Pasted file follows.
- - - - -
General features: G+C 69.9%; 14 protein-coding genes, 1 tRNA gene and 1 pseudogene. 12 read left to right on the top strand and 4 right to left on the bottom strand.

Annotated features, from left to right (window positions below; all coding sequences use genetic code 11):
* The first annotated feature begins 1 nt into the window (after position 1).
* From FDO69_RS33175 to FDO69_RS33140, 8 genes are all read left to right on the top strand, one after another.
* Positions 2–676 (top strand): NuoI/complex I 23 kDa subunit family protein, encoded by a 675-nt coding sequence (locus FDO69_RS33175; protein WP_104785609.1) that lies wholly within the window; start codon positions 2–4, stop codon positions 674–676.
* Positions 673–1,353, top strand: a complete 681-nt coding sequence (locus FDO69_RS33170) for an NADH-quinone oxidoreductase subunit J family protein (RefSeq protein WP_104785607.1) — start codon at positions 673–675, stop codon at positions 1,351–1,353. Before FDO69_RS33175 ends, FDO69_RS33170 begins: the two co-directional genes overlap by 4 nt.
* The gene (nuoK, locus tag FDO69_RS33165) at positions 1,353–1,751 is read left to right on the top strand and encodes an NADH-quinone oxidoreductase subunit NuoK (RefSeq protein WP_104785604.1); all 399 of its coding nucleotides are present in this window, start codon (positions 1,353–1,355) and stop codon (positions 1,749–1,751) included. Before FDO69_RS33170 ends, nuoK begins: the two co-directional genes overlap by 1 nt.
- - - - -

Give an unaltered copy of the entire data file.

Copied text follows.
General features: G+C 69.9%; 14 protein-coding genes, 1 tRNA gene and 1 pseudogene. 12 read left to right on the top strand and 4 right to left on the bottom strand.

Annotated features, from left to right (window positions below; all coding sequences use genetic code 11):
* The first annotated feature begins 1 nt into the window (after position 1).
* From FDO69_RS33175 to FDO69_RS33140, 8 genes are all read left to right on the top strand, one after another.
* Positions 2–676 (top strand): NuoI/complex I 23 kDa subunit family protein, encoded by a 675-nt coding sequence (locus FDO69_RS33175; protein WP_104785609.1) that lies wholly within the window; start codon positions 2–4, stop codon positions 674–676.
* Positions 673–1,353, top strand: a complete 681-nt coding sequence (locus FDO69_RS33170) for an NADH-quinone oxidoreductase subunit J family protein (RefSeq protein WP_104785607.1) — start codon at positions 673–675, stop codon at positions 1,351–1,353. Before FDO69_RS33175 ends, FDO69_RS33170 begins: the two co-directional genes overlap by 4 nt.
* The gene (nuoK, locus tag FDO69_RS33165) at positions 1,353–1,751 is read left to right on the top strand and encodes an NADH-quinone oxidoreductase subunit NuoK (RefSeq protein WP_104785604.1); all 399 of its coding nucleotides are present in this window, start codon (positions 1,353–1,355) and stop codon (positions 1,749–1,751) included. Before FDO69_RS33170 ends, nuoK begins: the two co-directional genes overlap by 1 nt.